The Call of Cthulhu and Other Stories by H. P. Lovecraft ed by Leslie S. Klinger
Liveright Classics, pb,
Reviewed by Sarah Deeming
Underappreciated during his lifetime, H. P. Lovecraft has inspired countless stories and has a strong following of diehard fans. This collection brings together a selection of Lovecraft’s work with accompanying notes putting the story in its original time and Lovecraft’s frame of mind while also explaining elements to a new reader.
The book starts with an introduction from Leslie S. Klinger, explaining Lovecraft the person, his upbringing and relationships, his obsession with mental health after both his parents died in an asylum, his fascination with astronomy, and his love of Providence, where he lived for most of his life. The introduction was great for a newcomer to Lovecraft’s work, as it helped me understand the stories a little better. Understanding an author’s inspiration helps unlock elements of the story that I might have overlooked otherwise.
I found the stories hit and miss. Writing styles have changed over time, and I found some of the openings quite long-winded with detailed descriptions of the story’s location, the area’s residents, then the people closest to the central character, and finally, the central character before the point of the story. This style worked well in The Colour Out of Space; however, in The Dunwich Horror, it kept me distanced from the story, possibly because it felt too long. There were nearly 30 pages of build-up to the ‘actual Dunwich horror’, which I personally found too much. I know others will disagree with me, but I couldn’t get past the length of the build-up.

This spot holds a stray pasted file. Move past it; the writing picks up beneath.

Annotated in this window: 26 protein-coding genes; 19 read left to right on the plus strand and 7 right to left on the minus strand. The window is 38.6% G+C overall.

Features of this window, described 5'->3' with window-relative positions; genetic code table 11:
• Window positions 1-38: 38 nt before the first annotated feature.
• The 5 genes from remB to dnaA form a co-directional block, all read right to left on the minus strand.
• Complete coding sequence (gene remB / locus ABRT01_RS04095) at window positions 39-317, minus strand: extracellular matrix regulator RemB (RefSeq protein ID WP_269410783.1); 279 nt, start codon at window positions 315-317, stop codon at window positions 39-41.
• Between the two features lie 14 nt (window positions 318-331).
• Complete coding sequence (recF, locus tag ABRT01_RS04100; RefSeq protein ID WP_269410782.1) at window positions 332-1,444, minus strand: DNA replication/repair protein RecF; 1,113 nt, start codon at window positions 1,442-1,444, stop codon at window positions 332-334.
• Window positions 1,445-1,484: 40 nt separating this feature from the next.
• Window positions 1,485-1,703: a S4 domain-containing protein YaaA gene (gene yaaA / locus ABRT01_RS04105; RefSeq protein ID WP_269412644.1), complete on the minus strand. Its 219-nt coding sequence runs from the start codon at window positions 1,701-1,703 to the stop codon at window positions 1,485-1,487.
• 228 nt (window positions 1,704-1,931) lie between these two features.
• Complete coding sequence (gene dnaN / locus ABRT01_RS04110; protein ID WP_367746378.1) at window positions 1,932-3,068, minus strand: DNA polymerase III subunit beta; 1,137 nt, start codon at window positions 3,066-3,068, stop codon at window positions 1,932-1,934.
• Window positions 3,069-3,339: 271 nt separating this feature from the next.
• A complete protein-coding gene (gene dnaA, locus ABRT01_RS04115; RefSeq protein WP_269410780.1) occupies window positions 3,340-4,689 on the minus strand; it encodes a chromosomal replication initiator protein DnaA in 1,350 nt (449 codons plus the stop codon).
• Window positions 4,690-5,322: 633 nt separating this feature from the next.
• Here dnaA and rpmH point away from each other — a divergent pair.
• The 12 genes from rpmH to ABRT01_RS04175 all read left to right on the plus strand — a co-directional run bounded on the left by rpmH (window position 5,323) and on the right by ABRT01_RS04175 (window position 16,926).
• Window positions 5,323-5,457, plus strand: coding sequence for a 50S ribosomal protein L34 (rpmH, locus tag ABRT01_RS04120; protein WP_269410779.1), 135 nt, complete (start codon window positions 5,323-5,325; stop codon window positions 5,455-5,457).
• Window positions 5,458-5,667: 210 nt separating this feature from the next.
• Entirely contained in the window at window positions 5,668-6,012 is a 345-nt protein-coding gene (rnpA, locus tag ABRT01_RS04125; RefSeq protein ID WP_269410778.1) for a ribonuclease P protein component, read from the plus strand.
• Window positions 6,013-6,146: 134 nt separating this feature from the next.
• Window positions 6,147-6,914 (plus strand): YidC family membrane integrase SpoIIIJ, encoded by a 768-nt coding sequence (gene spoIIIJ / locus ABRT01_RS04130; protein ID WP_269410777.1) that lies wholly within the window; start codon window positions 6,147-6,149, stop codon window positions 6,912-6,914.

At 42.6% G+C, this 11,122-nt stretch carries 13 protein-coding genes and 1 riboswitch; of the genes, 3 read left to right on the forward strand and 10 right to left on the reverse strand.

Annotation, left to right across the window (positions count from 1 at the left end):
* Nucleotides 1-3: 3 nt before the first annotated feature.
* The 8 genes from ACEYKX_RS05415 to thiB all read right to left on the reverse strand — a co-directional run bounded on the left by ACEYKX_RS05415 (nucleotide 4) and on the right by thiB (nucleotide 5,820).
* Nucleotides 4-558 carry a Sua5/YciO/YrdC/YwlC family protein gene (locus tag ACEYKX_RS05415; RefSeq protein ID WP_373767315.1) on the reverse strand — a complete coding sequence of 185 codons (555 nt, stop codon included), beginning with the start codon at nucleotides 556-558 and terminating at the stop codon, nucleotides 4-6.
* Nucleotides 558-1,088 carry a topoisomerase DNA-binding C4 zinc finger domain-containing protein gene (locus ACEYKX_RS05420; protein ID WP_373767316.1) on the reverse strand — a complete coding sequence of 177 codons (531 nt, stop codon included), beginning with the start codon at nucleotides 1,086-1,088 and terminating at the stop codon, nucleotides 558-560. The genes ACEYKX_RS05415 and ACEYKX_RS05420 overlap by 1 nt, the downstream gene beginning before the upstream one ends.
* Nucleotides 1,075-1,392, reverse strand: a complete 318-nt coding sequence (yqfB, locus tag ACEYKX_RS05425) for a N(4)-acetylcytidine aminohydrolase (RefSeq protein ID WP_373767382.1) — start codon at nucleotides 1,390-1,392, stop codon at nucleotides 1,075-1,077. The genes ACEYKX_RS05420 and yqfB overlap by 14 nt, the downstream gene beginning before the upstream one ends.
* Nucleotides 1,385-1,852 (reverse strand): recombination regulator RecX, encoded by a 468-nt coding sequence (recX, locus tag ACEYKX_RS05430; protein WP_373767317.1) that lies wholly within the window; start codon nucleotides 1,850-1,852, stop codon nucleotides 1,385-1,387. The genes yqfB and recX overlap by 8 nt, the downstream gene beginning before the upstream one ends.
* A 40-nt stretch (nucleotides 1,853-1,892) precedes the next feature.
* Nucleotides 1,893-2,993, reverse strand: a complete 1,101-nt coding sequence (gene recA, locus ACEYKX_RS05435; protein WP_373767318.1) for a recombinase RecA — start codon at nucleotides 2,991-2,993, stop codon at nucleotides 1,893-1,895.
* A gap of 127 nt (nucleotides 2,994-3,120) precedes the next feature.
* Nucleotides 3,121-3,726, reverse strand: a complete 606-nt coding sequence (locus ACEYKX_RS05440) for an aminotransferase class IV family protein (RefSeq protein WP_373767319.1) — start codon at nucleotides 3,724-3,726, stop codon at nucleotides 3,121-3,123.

I am a character-driven reader, so the stories I bought into were the ones that used the first-person perspective, even if that person was just gathering information from others. I think that is another reason why I preferred The Colour Out of Space over The Dunwich Horror, and my favourite from the collection was The Rats in the Walls.
Overall, whether I personally enjoyed the story or not, I was overawed at the complexity of the ideas and the theme of humanity being a small speck in the eye of creatures beyond our comprehension. I recognised where Lovecraft’s work inspired others that I am more familiar with, and I appreciated understanding the source material.
The annotations continued to open the story to me, explaining things that would have made sense to a contemporary reader that could confuse a modern one. Many focused on the geographical features such as rivers, towns, and buildings, which confused me. Maybe that is the difference between a casual reader and a true fan. I could accept these locations as part of the story without worrying about whether they really existed.
I believe this collection is a worthy addition to your library, whether this is the first time you’ve read Lovecraft or not, and Liveright Publishing has given us a discount code for British Fantasy Society review readers for money off at checkout. To order The Call of Cthulhu at a special member discount of 30%, please click here and add the code WN841 when prompted at the checkout.